Mushrooms affect different people in different ways. The exact effects and results of using mushrooms depends on the mushroom, the setting, and the person taking it. There are over 200 different species of mushrooms with active psilocybe chemicals and the amount of psilocybe can vary a great deal from mushroom to mushroom. This means that the effects of psilocybe mushrooms can be unpredictable.

Effects include:

  • beginningstreatment-a-complete-history-of-mushrooms-photo-of-two-men-feeling-week-and-depressedHallucinations
  • Mental stimulation
  • Audio-visual distortion
  • Mood and emotion changes
  • Sedation
  • Weakness
  • Pupil dilation
  • Weakness
  • Inability to separate internal from external thought
  • Anxiety or panic
  • Depression
  • Delirium
  • Psychosis
  • Suicidal thoughts
  • Increased blood pressure
  • Flashbacks

In some cases, a person may experience negative side effects for up to weeks after taking psilocybin mushrooms. While it is difficult to overdose on magic mushrooms, a person who takes too much of them can become aggressive, suicidal, or feel invincible, which can cause potentially deadly behavior such as attempting to fly, attacking people, and disregarding personal safety in traffic and around buildings. In the case of a very large dose, the person may experience seizures, fever, headaches, vomiting, slowed breathing, and even a coma. In this case, it is crucial to take the affected person to a hospital.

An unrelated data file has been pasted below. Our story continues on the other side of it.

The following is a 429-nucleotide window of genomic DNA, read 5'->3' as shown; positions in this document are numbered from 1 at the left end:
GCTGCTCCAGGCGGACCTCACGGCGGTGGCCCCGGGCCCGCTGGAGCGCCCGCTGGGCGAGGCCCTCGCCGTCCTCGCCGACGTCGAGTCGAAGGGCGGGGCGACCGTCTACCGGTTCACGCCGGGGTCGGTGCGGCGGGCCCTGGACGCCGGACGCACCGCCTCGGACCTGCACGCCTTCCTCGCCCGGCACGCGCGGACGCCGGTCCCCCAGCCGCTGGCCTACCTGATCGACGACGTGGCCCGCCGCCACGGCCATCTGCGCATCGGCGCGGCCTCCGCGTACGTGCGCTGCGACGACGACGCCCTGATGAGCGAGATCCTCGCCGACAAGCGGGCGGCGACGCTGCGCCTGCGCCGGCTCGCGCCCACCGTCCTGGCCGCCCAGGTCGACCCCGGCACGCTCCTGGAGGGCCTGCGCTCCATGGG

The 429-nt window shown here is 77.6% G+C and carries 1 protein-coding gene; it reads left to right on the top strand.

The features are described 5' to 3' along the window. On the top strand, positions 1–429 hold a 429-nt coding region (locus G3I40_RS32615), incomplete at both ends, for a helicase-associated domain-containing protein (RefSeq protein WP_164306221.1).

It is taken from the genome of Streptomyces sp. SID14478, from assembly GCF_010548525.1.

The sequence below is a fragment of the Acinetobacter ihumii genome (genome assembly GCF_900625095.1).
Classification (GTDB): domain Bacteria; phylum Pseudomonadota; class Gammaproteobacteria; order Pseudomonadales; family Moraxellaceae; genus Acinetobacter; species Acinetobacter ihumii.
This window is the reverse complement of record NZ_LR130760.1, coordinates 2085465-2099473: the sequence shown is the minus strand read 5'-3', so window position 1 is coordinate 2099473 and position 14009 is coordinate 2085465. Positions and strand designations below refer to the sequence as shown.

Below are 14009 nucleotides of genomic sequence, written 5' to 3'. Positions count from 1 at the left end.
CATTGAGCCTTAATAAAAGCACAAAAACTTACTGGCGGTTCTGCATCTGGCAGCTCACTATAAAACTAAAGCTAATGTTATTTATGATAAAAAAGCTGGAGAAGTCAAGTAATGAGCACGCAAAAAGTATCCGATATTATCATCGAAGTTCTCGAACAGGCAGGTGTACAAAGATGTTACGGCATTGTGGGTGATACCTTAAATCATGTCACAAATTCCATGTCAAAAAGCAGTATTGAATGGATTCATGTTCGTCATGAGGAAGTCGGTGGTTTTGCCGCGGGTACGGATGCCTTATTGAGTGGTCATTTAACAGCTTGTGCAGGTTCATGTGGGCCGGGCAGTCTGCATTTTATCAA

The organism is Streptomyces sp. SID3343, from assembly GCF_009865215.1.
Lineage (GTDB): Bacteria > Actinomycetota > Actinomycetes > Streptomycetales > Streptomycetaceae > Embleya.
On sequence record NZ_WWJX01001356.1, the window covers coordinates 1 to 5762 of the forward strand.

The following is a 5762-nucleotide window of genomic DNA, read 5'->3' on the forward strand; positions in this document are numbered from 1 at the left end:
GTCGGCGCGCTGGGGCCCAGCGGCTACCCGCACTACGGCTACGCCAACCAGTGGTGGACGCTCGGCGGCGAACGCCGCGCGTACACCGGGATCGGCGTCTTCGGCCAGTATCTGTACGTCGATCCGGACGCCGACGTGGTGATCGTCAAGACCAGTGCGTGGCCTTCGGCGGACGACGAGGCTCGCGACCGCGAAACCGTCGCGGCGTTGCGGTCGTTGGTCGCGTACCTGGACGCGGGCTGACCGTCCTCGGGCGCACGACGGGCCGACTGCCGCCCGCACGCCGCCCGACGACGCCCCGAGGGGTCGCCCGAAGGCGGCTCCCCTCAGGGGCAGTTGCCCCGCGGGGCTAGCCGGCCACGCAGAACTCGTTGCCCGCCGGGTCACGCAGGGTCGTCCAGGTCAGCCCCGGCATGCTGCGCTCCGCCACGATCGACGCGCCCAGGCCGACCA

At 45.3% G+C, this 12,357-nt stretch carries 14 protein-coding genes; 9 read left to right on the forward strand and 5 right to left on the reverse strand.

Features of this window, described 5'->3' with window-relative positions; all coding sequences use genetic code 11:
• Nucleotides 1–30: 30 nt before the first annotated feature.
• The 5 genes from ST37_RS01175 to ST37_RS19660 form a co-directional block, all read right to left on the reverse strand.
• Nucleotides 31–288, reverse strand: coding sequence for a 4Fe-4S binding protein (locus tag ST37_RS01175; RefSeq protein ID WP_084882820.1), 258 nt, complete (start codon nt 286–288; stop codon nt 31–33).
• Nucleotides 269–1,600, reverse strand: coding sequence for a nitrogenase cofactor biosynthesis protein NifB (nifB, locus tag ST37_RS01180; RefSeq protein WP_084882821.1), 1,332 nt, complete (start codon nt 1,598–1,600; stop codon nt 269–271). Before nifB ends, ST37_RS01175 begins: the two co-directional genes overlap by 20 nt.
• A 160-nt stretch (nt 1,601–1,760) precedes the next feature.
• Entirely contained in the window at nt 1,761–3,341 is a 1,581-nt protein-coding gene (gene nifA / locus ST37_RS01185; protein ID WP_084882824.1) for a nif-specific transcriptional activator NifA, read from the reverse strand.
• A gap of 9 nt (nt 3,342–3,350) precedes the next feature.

Mushrooms, like many other recreational substances, can be abused, can be dangerous, and can be deadly. While less addictive and therefore considered to be more harmless than most other types of drugs, mushrooms often act as a gateway drug, leading users to stronger, more addictive substances as their tolerance for mushrooms grows.

If you or a person you know is using mushrooms or has some other substance abuse problem, it’s important to seek help. Talking with an addiction professional to discuss your options and determine if you need addiction treatment is an important first step. Please contact Beginnings Treatment Centers today for an honest talk with one of our experienced and professional team. We can answer any questions you may have with no cost or obligation.

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2019-02-28T06:55:24-07:00